U.S. Spectrum: Who's Counting?

By Roy Mark  |  Posted 2009-07-07 Print this article Print

Apparently no one. A Senate panel plans to vote on a radio spectrum bill that would inventory all spectrum bands between 300 MHz and 3.5 GHz, which includes the television and radio bands, in hopes of freeing more spectrum for wireless services.

New Federal Communications Commission Chairman Julius Genachowski likes to talk about a data-driven decisions on technology policy. A U.S. Senate panel will consider legislation July 7 that would provide Genachowski with a pile of new data on America's spectrum resources.

Hard though it may be to believe, no one seems to know exactly just who uses what when it comes to the use of the airwaves, particularly the government's. According to bill sponsor Sen. John Kerry (D.-Mass.), the Radio Spectrum Inventory Act before lawmakers would be a first step to improve the nation's spectrum management and allocation.

The bill directs the NTIA (National Telecommunications and Information Administration) and the FCC to report on the use of all spectrum bands between 300 MHz and 3.5 GHz, which includes the television and radio bands. The Kerry bill is seeking wants information on the licenses or government user operating in each band, the total spectrum allocation of each licensee or government user, the number and types of radiators that have been deployed in each band and contour maps illustrating signal coverage and strength.

"Our public airwaves belong to the American people, and we need to make certain we are putting them to good use in the best interests of those citizens," Kerry said when he introduced the bill in March.

Once the data is compiled, the bill requires making the information available to the public through the Internet, though it would allow a licensee or government user to petition the NTIA or the FCC for a partial or total exemption from website inclusion. The exemptions would be granted only to the extent that each such agency determines that disclosure of the information would be harmful to U.S. national security.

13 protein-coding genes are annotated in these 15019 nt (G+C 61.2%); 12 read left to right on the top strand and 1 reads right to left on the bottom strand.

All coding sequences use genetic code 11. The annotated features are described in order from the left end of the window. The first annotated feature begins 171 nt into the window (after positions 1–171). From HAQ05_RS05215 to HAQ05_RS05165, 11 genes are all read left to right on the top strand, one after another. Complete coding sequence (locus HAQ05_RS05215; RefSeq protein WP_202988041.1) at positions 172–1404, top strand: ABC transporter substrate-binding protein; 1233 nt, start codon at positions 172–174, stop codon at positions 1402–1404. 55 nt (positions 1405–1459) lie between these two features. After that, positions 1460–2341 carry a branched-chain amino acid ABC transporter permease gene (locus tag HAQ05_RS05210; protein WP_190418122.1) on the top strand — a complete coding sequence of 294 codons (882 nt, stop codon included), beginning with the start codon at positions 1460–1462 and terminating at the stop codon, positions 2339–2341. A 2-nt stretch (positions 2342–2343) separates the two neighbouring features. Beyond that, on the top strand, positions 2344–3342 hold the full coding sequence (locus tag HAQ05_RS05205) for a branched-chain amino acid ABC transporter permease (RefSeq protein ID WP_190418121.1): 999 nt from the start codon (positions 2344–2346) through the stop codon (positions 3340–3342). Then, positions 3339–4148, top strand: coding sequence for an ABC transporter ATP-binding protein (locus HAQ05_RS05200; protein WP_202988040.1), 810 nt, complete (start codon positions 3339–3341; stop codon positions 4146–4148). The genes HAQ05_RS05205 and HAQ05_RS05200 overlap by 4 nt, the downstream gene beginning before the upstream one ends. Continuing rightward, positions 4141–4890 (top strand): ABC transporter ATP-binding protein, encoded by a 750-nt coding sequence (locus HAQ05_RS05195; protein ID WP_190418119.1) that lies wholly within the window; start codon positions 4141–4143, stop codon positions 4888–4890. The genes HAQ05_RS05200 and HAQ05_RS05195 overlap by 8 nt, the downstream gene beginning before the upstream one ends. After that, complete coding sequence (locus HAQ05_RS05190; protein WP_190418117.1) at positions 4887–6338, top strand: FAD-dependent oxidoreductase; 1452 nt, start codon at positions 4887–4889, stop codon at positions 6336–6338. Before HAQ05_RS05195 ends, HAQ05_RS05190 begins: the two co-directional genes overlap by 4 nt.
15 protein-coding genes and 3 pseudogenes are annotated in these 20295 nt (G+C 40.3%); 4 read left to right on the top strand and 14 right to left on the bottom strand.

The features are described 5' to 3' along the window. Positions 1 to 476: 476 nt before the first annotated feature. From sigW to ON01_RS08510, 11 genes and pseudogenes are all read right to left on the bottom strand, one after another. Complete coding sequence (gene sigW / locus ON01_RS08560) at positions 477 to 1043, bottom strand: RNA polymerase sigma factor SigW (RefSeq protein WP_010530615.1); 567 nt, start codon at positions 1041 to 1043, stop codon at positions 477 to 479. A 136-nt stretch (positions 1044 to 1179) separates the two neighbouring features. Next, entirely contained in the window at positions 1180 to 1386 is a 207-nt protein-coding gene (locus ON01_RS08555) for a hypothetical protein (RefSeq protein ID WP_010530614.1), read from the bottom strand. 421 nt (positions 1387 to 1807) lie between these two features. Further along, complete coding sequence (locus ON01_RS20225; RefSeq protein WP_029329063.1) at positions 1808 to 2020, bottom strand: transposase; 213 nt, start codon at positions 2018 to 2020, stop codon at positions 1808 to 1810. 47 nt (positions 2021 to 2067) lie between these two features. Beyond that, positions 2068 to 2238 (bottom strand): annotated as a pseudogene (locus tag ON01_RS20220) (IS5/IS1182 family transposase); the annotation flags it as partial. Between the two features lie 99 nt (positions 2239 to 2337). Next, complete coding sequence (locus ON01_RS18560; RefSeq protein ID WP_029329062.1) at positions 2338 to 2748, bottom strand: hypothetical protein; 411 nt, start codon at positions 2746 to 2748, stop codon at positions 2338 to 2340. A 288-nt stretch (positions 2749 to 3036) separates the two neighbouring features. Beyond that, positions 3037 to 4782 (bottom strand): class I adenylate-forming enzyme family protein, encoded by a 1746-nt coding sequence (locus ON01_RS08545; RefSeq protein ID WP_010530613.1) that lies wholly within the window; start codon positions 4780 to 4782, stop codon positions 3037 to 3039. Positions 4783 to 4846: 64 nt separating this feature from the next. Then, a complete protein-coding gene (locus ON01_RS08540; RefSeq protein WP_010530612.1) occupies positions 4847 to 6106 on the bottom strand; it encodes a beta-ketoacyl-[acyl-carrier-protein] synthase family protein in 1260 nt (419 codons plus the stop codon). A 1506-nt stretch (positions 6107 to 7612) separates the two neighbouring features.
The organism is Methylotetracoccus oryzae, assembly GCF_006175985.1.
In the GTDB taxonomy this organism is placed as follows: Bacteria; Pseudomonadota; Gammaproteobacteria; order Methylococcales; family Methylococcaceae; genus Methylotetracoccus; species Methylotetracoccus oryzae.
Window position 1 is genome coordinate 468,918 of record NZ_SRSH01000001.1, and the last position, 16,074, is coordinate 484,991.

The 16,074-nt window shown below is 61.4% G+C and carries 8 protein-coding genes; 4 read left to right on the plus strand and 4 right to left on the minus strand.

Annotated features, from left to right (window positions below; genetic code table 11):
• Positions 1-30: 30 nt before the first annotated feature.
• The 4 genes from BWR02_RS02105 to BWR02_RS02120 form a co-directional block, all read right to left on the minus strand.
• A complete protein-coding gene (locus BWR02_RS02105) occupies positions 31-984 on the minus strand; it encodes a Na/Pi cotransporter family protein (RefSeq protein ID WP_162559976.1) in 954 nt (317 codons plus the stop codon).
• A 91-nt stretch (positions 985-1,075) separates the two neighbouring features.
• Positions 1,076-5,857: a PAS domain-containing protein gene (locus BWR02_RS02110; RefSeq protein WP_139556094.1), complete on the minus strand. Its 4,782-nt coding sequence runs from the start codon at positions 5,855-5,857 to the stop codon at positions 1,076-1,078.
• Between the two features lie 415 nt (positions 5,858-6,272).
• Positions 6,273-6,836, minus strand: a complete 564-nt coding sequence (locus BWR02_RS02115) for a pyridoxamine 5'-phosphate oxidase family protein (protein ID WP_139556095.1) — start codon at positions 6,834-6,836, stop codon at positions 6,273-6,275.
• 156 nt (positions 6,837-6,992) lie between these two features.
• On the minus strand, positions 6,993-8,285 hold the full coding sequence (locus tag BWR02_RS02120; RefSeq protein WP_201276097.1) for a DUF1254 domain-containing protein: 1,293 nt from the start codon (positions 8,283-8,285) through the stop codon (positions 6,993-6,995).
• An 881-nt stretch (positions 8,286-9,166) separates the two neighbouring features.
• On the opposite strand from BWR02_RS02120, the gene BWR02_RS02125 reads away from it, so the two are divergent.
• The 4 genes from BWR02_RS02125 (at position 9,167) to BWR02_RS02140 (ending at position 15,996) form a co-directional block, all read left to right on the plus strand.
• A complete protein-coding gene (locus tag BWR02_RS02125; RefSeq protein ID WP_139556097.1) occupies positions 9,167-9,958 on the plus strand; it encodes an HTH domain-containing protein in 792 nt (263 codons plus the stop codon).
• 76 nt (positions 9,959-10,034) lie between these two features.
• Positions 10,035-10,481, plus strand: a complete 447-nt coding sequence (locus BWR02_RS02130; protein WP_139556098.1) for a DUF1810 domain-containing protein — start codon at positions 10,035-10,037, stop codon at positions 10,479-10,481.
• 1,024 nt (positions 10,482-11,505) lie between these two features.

"The best available data suggests that the majority of federal spectrum capacity is left unused -- a situation that has gone largely unexamined," Sascha Meinrath, director of New America Foundation's open technology initiative, wrote in a June report. "Strategic reuse of this spectrum could help obviate the need for significant additional frequency reallocations while enabling a wide range of creative new uses and social benefits."

Kerry cited both 2008's 700 MHz auction and the FCC's decision to allow unlicensed use of the white spaces -- interference buffer zones -- between television channels as examples of using available spectrum to raise money while also serving consumer interests.

"Last year's 700 MHz auction resulted in $20 billion for the treasury and will create greater opportunity and choice for consumers and businesses that need broadband service," said Kerry. "We also took a great step forward when the FCC established a way for unlicensed devices to operate in white spaces.  These two initiatives are evidence of how valuable spectrum is and how it serves as fertile grounds for innovation.  We need to make sure we're making as much of it available to innovators and consumers as possible."

The New America Foundation has a different take than Kerry's. The Washington think thank, which helped spearhead the white spaces initiative, thinks new generation wireless technology changes the game when it comes to spectrum management, undercutting the long-held notion that the airwaves are a scarce commodity.

Meinrath wrote that cognitive radio technologies make it possible to "borrow" unutilized spectrum in real time.

"By using a resource that would otherwise go to waste, intelligent wireless devices can provide a means for building new and complementing existing telecommunications infrastructures," Meinrath wrote. "If employed on a wide scale, policies that open up government spectrum for opportunistic unlicensed reuse have the potential to essentially eliminate the artificial scarcity that too often hinders efforts to develop next generation wireless communications systems."


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